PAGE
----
Essential California: Verdict in Silicon Valley case, 'Empire' actress apologizes, San Francisco stages a boycott

Good morning. It is Saturday, March 28. Here are a few stories to keep you busy this weekend:  

Silicon Valley discrimination: Jurors found that Ellen Pao’s former employer, Kleiner Perkins Caufield & Byers, did not discriminate against her because of her gender. The case was closely followed by tech companies in Silicon Valley and employment lawyers. “Although the loss was a setback for Pao, legal experts and tech industry insiders say the issues raised will ripple through the tech industry. Many companies have begun to examine and reform their hiring and promotion practices, and gender discrimination lawsuits were recently filed against Facebook and Twitter.” L.A. Times

"Empire" actress apologizes: Actress Taraji P. Henson apologized Friday for telling reporters her son was racially profiled by police in Glendale. The apology came after a 40-minute dash cam showed police actually gave her son a break after they pulled him over for driving through a crosswalk and found marijuana in the car. “ Sometimes as humans we overreact without gathering all the facts,” she said. Glendale News-Press

Analyzing Orange County’s election: Mail-in ballots appear to have made the difference in a race for supervisor in Orange County that was decided by just 43 votes. In Santa Ana, an area that favored Lou Correa, 22% of absentee voters returned their ballots. That was in contrast to communities such as Little Saigon that favored Vietnamese-American Andrew Do. Do’s victory also highlighted the importance of on-the-ground, get-out-the-vote efforts. L.A. Times

Boycotting Indiana: The city of San Francisco is boycotting Indiana because of a new state bill that would allow discrimination against the LGBT community. Mayor Ed Lee said the boycott would prevent any city employees from traveling to the state on business. “San Francisco taxpayers will not subsidize legally sanctioned discrimination against lesbian, gay, bisexual and transgender people by the State of Indiana,” Lee said. Huffington Post

Cop arrested for drugs: The deputy police chief in Fresno is on administrative leave following his arrest on federal drug charges. “I really am at a loss for words, quite frankly, other than to say that as the police chief, I’m extremely shocked,” said Chief Jerry Dyer.  Sacramento Bee

Dudamel stays in L.A.: The conductor of the L.A. Philharmonic will stay on until 2022. That essentially takes Gustavo Dudamel out of the running for a job in New York when the conductor there leaves in two years. L.A. Times

Venice eyesore: It was suppose to become a creative hub but instead the old Venice post office is an eyesore. More than two years ago, producer Joel Silver announced the WPA-era building would be the new headquarters for Silver Pictures. Instead, the building has become magnet for vagrants and unpaid bills. Variety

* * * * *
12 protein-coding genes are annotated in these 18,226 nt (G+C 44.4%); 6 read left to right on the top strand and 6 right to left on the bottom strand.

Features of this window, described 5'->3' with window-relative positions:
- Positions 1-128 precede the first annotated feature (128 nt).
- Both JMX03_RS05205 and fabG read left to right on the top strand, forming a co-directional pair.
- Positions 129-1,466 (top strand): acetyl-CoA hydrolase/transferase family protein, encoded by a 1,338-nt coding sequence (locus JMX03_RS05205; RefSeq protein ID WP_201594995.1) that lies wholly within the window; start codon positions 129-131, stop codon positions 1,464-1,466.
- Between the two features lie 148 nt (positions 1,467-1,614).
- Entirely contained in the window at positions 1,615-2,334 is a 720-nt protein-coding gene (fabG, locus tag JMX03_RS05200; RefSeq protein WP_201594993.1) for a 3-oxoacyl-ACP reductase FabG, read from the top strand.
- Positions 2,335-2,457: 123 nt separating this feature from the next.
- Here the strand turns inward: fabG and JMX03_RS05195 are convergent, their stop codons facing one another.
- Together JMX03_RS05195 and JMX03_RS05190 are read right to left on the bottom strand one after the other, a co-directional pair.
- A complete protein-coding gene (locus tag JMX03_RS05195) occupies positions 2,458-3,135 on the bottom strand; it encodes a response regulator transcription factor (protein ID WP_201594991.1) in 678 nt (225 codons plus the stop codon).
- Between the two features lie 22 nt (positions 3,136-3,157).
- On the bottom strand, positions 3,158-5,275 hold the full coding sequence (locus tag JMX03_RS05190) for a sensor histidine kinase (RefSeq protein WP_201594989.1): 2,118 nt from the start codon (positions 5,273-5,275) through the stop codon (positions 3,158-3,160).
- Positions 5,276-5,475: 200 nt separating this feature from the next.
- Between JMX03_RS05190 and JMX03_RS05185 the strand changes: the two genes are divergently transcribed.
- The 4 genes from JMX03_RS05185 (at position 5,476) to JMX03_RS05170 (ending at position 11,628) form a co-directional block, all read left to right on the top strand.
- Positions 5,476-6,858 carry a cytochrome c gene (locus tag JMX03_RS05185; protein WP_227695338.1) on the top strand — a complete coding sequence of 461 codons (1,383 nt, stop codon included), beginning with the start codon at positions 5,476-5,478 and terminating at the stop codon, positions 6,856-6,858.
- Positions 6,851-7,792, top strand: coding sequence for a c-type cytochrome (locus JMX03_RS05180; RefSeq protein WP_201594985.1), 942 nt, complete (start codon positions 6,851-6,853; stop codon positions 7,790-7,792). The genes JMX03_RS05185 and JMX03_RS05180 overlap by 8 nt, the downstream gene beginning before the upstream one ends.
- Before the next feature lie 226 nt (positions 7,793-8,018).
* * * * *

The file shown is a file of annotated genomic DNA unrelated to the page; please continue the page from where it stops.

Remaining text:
Multimillion-dollar shack: A dilapidated home in San Francisco just sold for $1.2 million. These pictures show just how awful the home looks inside and out. Business Insider

Music in the mountains: There is now a piano atop a lookout in the Santa Monica Mountains. A group of friends brought the piano along on a two-mile hike so it could appear in a music video. CBS Los Angeles


This week’s most popular stories in Essential California


  1. Here’s a preview of some of the texts messages you might be sending this weekend. “Omg i have to get out of town ...” Buzzfeed

  2. Quick -- what’s the first word that comes to mind when you think of California? A rundown of the 10 most popular answers. SF Gate

  3. Los Angeles is now home to the $35 million tear-down. “For a while it was Middle Eastern money and then it was Russian money and then South American money and then Asian money. Now it's all of those.” L.A. Times

  4. What’s cuter than a baby hippo at the San Diego Zoo? Video of a baby hippo at the zoo. LAist

  5. When a plumber died, his vintage car collection went to Orange County. Now, officials there are considering an auction. Orange County Register 


ICYMI, here are this week’s California Great Reads

The new San Francisco: Mayor Ed Lee finds himself caught up in questions over who benefits from the boom in his city. L.A. Times

Waves of prayers: Pepperdine University is offering “Surf Chapel” for students who want to experience religion in an unconventional environment. L.A. Times

To health and wealth: A downtown pharmacy promises its customers the keys to love, health and good fortune. L.A. Times


Looking ahead

-- An estimated 90,000 spectators are expected at the Coliseum today for a friendly soccer match between Mexico and Ecuador.

-- Testimony in Shelly Sterling’s lawsuit against her estranged husband’s former mistress is expected to continue.

-- The city of Los Angeles’ public hearings on increasing the minimum wage will continue on Tuesday in Van Nuys.


Please let us know what we can do to make this newsletter more useful to you. Send comments, complaints and ideas to Alice Walton or Shelby Grad.